The English congregation is composed of three large abbeys (Downside, Ampleforth and Woolhampton), a cathedral priory (Hereford) and a nunnery (Stanbrook Abbey, Worcester): there are besides in England three or four abbeys belonging to foreign congregations, and several nunneries subject to the bishops.
There have been Basilian nuns from the beginning, St Macrina, St Basil's sister, having established a nunnery which was under his direction.
A priory was founded here as a nunnery by St Milburg, granddaughter of Penda, about 680, and after being destroyed by the Danes was refounded by Leofric in 1(D1 7.
There was a Benedictine nunnery here in the 13th century.
No traces remain of the Greyfriars' or Franciscan convent founded by Alexander II., nor of the nunnery that was erected in the parish of Kirkcudbright.
A nunnery was afterwards founded beside it, but both institutions were abandoned after the passing of the associations law in 1901.
The same monarch established an Augustinian nunnery on West Hill in 1355, of which, however, few remains exist.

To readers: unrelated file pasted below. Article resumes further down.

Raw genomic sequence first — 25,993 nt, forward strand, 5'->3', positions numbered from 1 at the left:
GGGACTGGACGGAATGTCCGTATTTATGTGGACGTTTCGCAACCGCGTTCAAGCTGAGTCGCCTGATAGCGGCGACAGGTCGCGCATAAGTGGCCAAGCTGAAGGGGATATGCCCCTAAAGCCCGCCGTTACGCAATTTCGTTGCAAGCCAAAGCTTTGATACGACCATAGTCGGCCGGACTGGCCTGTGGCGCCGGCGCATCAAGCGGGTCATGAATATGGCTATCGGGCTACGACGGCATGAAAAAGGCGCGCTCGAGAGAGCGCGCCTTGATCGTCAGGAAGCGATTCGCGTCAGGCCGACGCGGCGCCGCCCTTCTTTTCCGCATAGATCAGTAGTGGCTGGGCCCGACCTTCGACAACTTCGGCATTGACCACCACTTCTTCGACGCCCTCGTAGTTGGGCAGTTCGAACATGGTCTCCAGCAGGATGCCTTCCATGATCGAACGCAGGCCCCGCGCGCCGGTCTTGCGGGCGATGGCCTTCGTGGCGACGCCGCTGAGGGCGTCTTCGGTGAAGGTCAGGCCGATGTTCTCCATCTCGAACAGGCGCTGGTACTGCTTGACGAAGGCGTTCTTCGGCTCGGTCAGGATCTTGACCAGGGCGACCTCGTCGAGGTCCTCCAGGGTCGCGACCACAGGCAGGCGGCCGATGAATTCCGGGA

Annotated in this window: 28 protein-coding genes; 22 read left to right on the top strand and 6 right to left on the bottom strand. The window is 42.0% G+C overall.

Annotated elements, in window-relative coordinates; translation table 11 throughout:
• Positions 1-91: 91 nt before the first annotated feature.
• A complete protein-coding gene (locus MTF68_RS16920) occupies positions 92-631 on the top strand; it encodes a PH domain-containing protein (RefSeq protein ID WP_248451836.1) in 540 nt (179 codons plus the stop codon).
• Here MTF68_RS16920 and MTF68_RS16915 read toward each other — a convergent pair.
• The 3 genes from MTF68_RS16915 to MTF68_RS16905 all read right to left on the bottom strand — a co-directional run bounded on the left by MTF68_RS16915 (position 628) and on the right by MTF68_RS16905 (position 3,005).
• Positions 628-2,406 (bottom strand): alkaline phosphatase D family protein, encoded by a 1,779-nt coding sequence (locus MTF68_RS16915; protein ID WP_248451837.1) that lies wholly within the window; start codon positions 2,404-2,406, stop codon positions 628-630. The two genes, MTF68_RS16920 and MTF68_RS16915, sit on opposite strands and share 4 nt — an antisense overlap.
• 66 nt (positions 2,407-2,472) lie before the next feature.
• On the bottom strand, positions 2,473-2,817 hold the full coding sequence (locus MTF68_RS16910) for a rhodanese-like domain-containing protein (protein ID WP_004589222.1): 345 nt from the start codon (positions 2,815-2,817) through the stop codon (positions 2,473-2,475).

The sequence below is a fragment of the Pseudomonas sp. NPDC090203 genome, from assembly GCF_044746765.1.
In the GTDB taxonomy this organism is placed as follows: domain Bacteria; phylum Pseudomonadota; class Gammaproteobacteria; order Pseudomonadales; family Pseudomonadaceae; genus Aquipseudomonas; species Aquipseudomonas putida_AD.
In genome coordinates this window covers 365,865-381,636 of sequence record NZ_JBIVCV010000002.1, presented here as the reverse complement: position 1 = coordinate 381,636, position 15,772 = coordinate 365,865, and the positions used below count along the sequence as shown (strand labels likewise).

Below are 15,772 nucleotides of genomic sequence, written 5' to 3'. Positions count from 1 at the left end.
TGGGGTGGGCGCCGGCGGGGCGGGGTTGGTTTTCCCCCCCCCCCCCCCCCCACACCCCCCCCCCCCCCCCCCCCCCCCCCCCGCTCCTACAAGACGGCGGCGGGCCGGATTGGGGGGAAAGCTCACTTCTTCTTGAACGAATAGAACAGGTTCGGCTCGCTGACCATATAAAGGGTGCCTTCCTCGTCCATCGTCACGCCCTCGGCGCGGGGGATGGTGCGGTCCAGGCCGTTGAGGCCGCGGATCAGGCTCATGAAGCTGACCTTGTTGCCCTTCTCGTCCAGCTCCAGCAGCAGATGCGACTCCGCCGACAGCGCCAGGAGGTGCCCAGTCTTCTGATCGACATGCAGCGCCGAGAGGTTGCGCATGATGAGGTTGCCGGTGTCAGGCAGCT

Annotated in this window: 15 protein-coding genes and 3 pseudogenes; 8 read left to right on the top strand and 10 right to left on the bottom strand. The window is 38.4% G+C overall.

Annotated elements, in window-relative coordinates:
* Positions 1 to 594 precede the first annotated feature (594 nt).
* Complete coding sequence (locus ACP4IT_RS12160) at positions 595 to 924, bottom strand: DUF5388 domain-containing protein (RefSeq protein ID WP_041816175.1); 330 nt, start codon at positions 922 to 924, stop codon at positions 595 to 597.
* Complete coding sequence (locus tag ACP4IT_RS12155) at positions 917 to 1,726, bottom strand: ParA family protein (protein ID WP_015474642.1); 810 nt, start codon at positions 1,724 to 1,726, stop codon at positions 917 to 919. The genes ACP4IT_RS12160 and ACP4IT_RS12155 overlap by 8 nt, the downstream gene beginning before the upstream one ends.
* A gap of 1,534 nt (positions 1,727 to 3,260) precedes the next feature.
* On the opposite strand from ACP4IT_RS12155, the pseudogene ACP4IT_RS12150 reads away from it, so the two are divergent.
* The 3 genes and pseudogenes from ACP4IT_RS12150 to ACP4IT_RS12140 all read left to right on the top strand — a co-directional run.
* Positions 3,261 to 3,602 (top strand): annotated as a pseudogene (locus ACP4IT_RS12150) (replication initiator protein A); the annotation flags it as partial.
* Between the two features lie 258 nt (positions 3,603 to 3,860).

No mention of the monastery occurs after the Conquest, but the nunnery of Shaftesbury retained the lordship of the manor until the dissolution in the reign of Henry VIII.
The Norse colonies had twelve churches, one monastery and one nunnery in the Osterbygd, and four churches in the Vesterbygd.
The monastic remains in Bedfordshire include the fine fragment of the church of the Augustinian priory at Dunstable, serving as the parish church; the church (also imperfect) of Elstow near Bedford, which belonged to a Benedictine nunnery founded by Judith, niece of William the Conqueror; and portions of the Gilbertine Chicksands Priory and of a Cistercian foundation at Old Warden.